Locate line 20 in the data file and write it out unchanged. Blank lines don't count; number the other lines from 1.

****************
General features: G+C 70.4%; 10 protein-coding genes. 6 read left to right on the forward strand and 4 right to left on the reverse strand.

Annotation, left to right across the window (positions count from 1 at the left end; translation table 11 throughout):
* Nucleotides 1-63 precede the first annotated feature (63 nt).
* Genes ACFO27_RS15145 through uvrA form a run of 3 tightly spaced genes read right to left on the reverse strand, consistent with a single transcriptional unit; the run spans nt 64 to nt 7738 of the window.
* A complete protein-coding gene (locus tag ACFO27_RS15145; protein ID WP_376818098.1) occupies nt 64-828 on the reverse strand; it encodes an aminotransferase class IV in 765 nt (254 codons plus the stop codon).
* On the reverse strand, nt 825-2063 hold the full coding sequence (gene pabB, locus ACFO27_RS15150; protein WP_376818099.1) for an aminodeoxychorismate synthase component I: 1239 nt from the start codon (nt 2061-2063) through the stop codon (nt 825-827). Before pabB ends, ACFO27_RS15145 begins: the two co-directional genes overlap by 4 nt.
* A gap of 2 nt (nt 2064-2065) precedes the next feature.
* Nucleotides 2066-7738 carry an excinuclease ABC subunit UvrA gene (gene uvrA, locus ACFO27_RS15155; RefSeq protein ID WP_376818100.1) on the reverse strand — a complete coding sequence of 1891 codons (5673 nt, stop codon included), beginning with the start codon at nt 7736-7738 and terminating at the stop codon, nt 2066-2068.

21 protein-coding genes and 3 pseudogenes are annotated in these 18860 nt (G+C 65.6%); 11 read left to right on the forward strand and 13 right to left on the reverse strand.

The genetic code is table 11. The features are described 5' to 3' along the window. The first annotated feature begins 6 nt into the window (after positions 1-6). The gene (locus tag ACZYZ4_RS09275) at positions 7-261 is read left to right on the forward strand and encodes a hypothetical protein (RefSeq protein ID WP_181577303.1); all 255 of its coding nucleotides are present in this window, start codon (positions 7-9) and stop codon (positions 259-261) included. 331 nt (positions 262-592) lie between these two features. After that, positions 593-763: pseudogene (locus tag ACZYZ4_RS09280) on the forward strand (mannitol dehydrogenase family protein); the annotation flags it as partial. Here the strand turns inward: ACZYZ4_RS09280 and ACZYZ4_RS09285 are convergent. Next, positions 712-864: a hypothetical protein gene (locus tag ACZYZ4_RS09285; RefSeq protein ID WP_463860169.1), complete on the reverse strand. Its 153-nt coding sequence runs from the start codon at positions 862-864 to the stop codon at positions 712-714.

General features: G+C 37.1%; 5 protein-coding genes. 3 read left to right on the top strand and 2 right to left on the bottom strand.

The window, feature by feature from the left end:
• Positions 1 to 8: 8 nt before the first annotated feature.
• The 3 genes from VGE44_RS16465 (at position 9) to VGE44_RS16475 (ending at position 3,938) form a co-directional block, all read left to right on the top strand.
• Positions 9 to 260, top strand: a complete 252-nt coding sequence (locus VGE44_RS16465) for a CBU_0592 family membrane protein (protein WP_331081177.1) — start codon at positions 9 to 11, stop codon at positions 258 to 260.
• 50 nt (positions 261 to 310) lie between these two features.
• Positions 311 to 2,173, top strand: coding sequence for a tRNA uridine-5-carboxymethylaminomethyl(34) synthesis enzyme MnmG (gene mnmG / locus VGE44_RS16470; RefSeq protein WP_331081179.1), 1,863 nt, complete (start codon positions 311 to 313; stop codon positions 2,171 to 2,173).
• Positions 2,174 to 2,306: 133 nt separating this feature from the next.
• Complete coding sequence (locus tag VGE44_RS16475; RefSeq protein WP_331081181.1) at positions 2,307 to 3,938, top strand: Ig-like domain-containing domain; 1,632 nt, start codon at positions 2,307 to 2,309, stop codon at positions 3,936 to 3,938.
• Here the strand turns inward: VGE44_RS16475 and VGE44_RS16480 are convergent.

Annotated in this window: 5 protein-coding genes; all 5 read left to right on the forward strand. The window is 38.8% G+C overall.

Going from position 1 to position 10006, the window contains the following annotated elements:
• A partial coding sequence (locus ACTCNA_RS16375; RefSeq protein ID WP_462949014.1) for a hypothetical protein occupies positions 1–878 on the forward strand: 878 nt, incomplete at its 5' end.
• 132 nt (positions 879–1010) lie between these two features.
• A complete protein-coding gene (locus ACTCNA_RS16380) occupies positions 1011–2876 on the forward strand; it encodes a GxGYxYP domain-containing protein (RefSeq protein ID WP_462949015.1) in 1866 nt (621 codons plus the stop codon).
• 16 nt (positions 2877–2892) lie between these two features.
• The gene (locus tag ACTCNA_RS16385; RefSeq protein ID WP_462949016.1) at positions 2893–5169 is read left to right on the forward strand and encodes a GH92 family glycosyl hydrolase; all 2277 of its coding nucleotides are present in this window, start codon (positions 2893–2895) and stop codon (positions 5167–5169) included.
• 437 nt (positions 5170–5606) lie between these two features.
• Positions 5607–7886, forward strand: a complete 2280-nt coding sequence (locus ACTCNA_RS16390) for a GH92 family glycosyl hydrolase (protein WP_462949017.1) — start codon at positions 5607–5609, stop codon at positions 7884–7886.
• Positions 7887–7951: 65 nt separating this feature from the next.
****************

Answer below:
• Here the strand turns inward: VGE44_RS16475 and VGE44_RS16480 are convergent.